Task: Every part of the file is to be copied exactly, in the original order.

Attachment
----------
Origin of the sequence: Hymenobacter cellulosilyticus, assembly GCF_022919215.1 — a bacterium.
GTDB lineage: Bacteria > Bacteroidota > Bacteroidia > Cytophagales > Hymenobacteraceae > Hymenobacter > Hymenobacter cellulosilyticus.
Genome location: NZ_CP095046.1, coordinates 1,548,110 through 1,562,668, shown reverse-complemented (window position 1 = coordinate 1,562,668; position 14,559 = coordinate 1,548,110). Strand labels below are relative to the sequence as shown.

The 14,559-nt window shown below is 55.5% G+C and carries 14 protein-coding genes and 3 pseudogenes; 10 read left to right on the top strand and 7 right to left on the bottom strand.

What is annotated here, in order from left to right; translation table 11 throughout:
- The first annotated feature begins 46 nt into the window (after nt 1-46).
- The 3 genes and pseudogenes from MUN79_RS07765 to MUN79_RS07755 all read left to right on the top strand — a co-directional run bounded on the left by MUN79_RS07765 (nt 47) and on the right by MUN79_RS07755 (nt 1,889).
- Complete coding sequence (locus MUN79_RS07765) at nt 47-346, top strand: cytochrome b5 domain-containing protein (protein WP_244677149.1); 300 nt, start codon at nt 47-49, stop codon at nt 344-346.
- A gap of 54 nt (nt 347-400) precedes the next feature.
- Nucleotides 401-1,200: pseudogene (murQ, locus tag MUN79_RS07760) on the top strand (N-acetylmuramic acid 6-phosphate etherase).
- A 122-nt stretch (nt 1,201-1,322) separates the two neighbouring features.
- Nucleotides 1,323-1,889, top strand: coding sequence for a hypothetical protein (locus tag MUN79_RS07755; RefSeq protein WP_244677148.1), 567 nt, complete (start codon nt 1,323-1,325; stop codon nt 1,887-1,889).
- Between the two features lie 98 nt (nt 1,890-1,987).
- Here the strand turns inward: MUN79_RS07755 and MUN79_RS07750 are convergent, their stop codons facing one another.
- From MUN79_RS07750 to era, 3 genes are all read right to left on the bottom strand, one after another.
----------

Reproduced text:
Origin of the sequence: Hymenobacter cellulosilyticus, assembly GCF_022919215.1 — a bacterium.
GTDB lineage: Bacteria > Bacteroidota > Bacteroidia > Cytophagales > Hymenobacteraceae > Hymenobacter > Hymenobacter cellulosilyticus.
Genome location: NZ_CP095046.1, coordinates 1,548,110 through 1,562,668, shown reverse-complemented (window position 1 = coordinate 1,562,668; position 14,559 = coordinate 1,548,110). Strand labels below are relative to the sequence as shown.

The 14,559-nt window shown below is 55.5% G+C and carries 14 protein-coding genes and 3 pseudogenes; 10 read left to right on the top strand and 7 right to left on the bottom strand.

What is annotated here, in order from left to right; translation table 11 throughout:
- The first annotated feature begins 46 nt into the window (after nt 1-46).
- The 3 genes and pseudogenes from MUN79_RS07765 to MUN79_RS07755 all read left to right on the top strand — a co-directional run bounded on the left by MUN79_RS07765 (nt 47) and on the right by MUN79_RS07755 (nt 1,889).
- Complete coding sequence (locus MUN79_RS07765) at nt 47-346, top strand: cytochrome b5 domain-containing protein (protein WP_244677149.1); 300 nt, start codon at nt 47-49, stop codon at nt 344-346.
- A gap of 54 nt (nt 347-400) precedes the next feature.
- Nucleotides 401-1,200: pseudogene (murQ, locus tag MUN79_RS07760) on the top strand (N-acetylmuramic acid 6-phosphate etherase).
- A 122-nt stretch (nt 1,201-1,322) separates the two neighbouring features.
- Nucleotides 1,323-1,889, top strand: coding sequence for a hypothetical protein (locus tag MUN79_RS07755; RefSeq protein WP_244677148.1), 567 nt, complete (start codon nt 1,323-1,325; stop codon nt 1,887-1,889).
- Between the two features lie 98 nt (nt 1,890-1,987).
- Here the strand turns inward: MUN79_RS07755 and MUN79_RS07750 are convergent, their stop codons facing one another.
- From MUN79_RS07750 to era, 3 genes are all read right to left on the bottom strand, one after another.